Building community capacity isn’t easy. Yet over the past 4 weeks, we have seen the most wonderful demonstration of solidarity and unity coming from ordinary people, doing extraordinary things…we’ve seen community capacity in action – something that councils have been trying so hard to harness and mobilise for so long. In his latest blog, C.Co’s Sanjeet Bains looks at how the global pandemic has brought this to the fore and considerations for councils to build on the momentum gained


Building community capacity has been a key objective for Local Councils across the country for some time. Research, literature, and examples show the positive impact community capacity can have on localities – from keeping people independent and at home (e.g. casserole clubs), to promoting the health, wellbeing and positive environment of a community (e.g. knit and natter groups, community litter picking, baby and toddler groups) to ensuring a community has assets for their collective benefit (e.g. community-led libraries, parks, community centres). In turn, the skills, knowledge and capacity of community can protect valued services from the consequences of reducing budgets and austerity whilst also aiding the advancement and wellbeing of the community as a whole.

But building community capacity isn’t easy. What are the skills, strengths and the capacity of a community? Where is the capacity? How do you harness it so people can act creatively and work together for the benefit of their group? Is it informal social processes and/or organised effort? How do you know it is happening? How do you know it is making an impact?

Yet, in the last four weeks, in the midst of a global pandemic we have seen the most wonderful demonstration of solidarity and unity coming from ordinary people. We have seen community capacity in action…

  • An army of local volunteers, from church groups, neighbours to individuals checking in on each other, helping the vulnerable with shopping/essentials
  • Businesses and organisations helping their communities, whether it’s the local rugby club doing food deliveries or those with empty vans couriering supplies for food banks or restaurants making meals for key-workers.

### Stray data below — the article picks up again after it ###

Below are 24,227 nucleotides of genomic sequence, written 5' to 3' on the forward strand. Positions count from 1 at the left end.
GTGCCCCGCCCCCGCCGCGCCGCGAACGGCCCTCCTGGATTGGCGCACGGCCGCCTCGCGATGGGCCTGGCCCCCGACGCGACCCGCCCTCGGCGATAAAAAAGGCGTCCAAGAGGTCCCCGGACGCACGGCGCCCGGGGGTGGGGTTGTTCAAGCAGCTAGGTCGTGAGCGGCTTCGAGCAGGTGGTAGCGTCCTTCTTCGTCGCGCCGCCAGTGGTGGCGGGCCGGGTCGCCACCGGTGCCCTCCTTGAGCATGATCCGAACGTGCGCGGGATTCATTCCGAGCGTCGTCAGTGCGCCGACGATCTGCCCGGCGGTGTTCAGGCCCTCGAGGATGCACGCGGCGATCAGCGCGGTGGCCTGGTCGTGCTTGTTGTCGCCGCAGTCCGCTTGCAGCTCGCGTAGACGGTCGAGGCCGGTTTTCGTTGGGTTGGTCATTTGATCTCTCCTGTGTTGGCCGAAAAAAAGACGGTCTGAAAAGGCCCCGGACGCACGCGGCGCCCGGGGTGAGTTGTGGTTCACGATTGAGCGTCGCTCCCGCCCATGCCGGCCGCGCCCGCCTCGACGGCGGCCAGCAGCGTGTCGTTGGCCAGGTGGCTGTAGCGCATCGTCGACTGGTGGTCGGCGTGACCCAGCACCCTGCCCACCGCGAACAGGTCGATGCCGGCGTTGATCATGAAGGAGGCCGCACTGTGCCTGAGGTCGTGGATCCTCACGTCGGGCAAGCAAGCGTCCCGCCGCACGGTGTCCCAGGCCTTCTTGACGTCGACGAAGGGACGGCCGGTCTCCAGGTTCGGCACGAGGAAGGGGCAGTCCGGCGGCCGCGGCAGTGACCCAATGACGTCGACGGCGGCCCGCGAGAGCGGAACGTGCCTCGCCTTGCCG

• People deploying their skills to help people cope at home; from free online fitness classes, virtual baby and toddler groups to tutoring and activities for children being home schooled.
  • People giving up their time….whether that be to phone an isolated older person or take a moment to check on a neighbour.
  • Over three quarters of a million people have become NHS volunteers
  • Retired doctors, nurses, social workers, carers have returned to their profession
  • People have deployed their skills and time to become key workers, from refuse collectors, to carers, to supermarket workers to keep people safe and fed.

The list goes on….and on….and on…..These examples are amazing and the stories behind individual groups and people heart-warming. But what they also show are the fundamental characteristics behind community capacity, on a national scale, that local authorities have been trying so hard to harness and mobilise for so long; A sense of community; A commitment among individuals to their community; The ability to solve problems; and Access to resources[i], whether that be a physical asset, a skill/knowledge/expertise or simply time.

It is a consequence of the global pandemic that the community capacity, we’ve been trying to find and harness for so long has come to the fore. I know that seeing it in action has had a profound impact on me, but is it likely to have a lasting legacy? – on how we view each other; our sense of duty and role as citizens; the relationship between people, public, private and community sectors and the value we place on public services.

Whatever the world looks like post-Covid, when we return to some semblance of ‘normal’ will we lose what we have gained in terms of our communities? As Councils begin to count the cost and service impact of the pandemic and return to a ‘new’ normal, it is important to think about how some of the learning and positives that we have seen from this crisis can be maintained and the role of councils in:

  • Sustaining and building a greater role for communities to play their part in service delivery;
  • Developing the infrastructure, exploring digital platforms to engage residents and community groups;
  • Championing a new deal for the voluntary and community sector aligned to the new normal;
  • Using the intelligence gathered to capture, understand and mobilise the skills, experience and knowledge in the community;
  • Thinking about how the skills and expertise of their own workforce can be deployed differently;
  • Supporting elected Members and community representatives to have the tools and training they need to carry out their community leadership roles; and
  • Thinking about how communities become more involved in shaping and governing public services.

It is more important now, more than ever that the momentum gained is maintained – we know what the community assets are, we know the knowledge, the skills, the capacity, we now need to make sure we keep it!


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[i] Chaskin (2001)